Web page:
It would seem that one can only be happy for the Russian air force, but, in truth, the plane raises too many questions. Here are just a few of them.
Airplane concept. The Su-34 was created with a clear eye on the American aircraft F-111 and Su-24 - aircraft, which, as we saw above, became the swan song of highly specialized tactical bombers. Now, due to the development of modern high-precision aviation ammunition, there is no need for such a machine. Its role may well be taken over by a multi-functional fighter. Simply put, the Su-34 has no real advantages over the Su-30SM or Su-35S, which have practically the same combat radius and the identical payload mass (the comparison with the Su-34 is incorrect - these are cars of different eras) . At the same time, using the Su-24 as a fighter is difficult. This is facilitated neither by the huge mass of the aircraft for a fighter (normal take-off weight is 34 tons!), Nor the low maneuverability associated with this, nor the side-by-side crew accommodation that is constraining the review and poor visibility of the rear hemisphere for both crew members. For some reason, it is not customary to talk about this in the Russian-language media, but the old F-39E is completely devoid of such restrictions. As, however, the new Russian multifunctional fighters.
Obsolescence avionics. Developed in the Soviet years, the Su-34 was outdated not only conceptually, but also from the point of view of the "filling", although it was updated as the complex was brought to serial production. A sharp negative reaction of specialists is caused by the Platan optical system, which has very limited viewing angles and is far from the best “picture” quality to date, to say the least. There are claims to the radar. It is known that the Sh-141 radar station supports simultaneous tracking of up to ten targets when firing at up to four of them, but it is already difficult to surprise anyone with this. But the plane does not have an active phased antenna array (which, incidentally, will also not surprise anyone). Most likely, it will be simply ineffective against inconspicuous vehicles: although, as we already wrote above, it was not created for air battles and is unlikely to be able to fully conduct them, having received even the most advanced radar station in the world.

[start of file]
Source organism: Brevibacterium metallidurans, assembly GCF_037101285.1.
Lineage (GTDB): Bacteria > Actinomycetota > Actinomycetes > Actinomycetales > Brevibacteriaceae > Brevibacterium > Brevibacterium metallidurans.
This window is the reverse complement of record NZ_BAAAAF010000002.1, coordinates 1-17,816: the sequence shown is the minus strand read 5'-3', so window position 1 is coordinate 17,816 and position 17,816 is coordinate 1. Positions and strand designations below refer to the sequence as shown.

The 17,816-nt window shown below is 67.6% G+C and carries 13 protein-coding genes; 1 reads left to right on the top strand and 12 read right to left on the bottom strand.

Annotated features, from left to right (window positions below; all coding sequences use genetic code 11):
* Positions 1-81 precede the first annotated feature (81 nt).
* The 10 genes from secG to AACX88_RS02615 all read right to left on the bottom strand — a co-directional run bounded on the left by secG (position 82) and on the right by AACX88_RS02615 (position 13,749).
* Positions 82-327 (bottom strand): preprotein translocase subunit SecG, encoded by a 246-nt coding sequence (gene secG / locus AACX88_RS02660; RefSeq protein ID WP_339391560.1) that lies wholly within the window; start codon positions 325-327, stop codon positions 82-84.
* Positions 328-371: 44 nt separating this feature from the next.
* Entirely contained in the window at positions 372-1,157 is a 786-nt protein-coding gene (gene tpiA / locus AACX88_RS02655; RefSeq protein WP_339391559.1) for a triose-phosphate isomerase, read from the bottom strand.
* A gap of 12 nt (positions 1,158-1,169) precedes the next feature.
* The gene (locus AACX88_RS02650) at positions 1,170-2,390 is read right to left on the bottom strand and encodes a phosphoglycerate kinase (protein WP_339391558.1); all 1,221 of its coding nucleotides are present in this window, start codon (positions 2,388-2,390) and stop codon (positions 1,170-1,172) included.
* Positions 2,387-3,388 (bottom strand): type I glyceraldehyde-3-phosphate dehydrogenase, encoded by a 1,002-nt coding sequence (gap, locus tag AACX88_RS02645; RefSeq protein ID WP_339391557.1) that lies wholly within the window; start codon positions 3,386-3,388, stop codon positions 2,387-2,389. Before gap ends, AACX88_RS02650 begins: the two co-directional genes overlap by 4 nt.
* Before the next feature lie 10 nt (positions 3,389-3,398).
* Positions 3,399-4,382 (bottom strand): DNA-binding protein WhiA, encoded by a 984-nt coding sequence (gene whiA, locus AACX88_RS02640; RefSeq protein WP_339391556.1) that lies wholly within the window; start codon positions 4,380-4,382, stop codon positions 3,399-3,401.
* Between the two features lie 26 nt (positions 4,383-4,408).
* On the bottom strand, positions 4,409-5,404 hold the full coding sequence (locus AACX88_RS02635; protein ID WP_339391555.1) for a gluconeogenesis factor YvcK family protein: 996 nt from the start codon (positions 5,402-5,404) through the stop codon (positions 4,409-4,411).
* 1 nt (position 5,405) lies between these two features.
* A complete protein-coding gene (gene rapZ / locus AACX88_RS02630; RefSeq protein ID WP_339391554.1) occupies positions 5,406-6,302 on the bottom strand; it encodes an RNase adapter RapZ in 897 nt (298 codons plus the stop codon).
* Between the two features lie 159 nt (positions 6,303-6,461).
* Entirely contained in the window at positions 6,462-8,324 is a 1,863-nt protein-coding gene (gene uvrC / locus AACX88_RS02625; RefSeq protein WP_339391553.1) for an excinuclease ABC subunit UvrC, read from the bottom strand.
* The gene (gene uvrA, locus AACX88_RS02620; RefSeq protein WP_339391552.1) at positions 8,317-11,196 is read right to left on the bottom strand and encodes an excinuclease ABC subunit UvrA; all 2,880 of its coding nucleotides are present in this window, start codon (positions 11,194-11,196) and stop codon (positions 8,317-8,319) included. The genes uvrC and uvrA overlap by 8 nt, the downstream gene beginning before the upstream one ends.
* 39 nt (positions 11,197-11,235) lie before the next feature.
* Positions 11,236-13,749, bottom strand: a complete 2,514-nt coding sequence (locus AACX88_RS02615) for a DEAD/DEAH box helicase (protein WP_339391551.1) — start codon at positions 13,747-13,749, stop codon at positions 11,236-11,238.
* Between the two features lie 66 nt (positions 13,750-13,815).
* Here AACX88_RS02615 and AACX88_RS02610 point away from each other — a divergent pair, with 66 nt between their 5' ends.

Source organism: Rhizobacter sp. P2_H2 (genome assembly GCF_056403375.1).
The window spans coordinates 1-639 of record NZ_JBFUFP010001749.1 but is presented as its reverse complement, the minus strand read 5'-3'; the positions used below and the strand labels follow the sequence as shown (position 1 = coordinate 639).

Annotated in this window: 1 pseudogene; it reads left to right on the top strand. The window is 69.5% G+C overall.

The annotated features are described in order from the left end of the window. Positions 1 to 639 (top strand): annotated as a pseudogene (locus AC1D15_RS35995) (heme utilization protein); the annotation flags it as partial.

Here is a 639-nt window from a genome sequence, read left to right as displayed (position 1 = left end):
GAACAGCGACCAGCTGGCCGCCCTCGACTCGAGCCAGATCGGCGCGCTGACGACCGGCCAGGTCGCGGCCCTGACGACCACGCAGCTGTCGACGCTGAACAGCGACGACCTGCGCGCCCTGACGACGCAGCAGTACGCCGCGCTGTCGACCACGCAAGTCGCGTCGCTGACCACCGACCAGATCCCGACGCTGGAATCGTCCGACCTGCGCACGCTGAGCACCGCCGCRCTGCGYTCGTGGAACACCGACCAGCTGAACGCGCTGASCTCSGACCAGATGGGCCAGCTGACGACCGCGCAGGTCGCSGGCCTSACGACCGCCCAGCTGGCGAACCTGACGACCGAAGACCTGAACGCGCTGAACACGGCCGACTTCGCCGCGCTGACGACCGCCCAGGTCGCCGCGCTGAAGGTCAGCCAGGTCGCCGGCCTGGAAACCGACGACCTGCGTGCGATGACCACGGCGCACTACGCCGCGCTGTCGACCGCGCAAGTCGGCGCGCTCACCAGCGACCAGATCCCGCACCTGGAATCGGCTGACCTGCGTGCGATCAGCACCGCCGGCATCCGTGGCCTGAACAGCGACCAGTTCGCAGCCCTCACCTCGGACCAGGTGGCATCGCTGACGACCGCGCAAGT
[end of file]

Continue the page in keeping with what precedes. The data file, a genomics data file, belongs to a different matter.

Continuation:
Unification of the fleet. This is a very sore subject for the modern Russian Air Force, and it does not directly address the shortcomings of the Su-34. However, without considering the situation, it is impossible to understand why the procurement of the Su-34 is not only meaningless, but also harmful. Recall that now the Russian Aerospace Forces are already operating hundreds of new-built Su-35S, Su-30SM, Su-30MK2, Su-27SM3 and MiG-29SMT aircraft, as well as fifty modernized Su-27SMs. And that's not counting the MiG-31 interceptors! Needless to say, all these machines have completely different sets of on-board electronics and, most surprisingly, different engines, although all Sukhoi engines are based on the Soviet AL-31F. Such de-standardization clearly does not paint the Air Force, but this is all the little things against the backdrop of new deliveries of the Su-34 - an aircraft that was de facto late for an entire era, and taking into account stealth fighters - just two.
In this case, the advantages of the Su-34, as they say, are sucked from the finger. As one of these indicate "the ability to act day and night, in any weather conditions" (meaning the defeat of ground targets). The problem is that now any Western modern fighter of generation 4+ and any Russian fighter of a similar generation can do this, provided that a hanging sighting container of the LANTIRN type is used. Fortunately for the rather successful Su-30SM and Su-35S, they do not carry an extra load in the face of the old built-in Plane, like the Su-34, but they have many potential suspension points for modern sighting containers. But what kind of containers they will be is a completely different topic for discussion.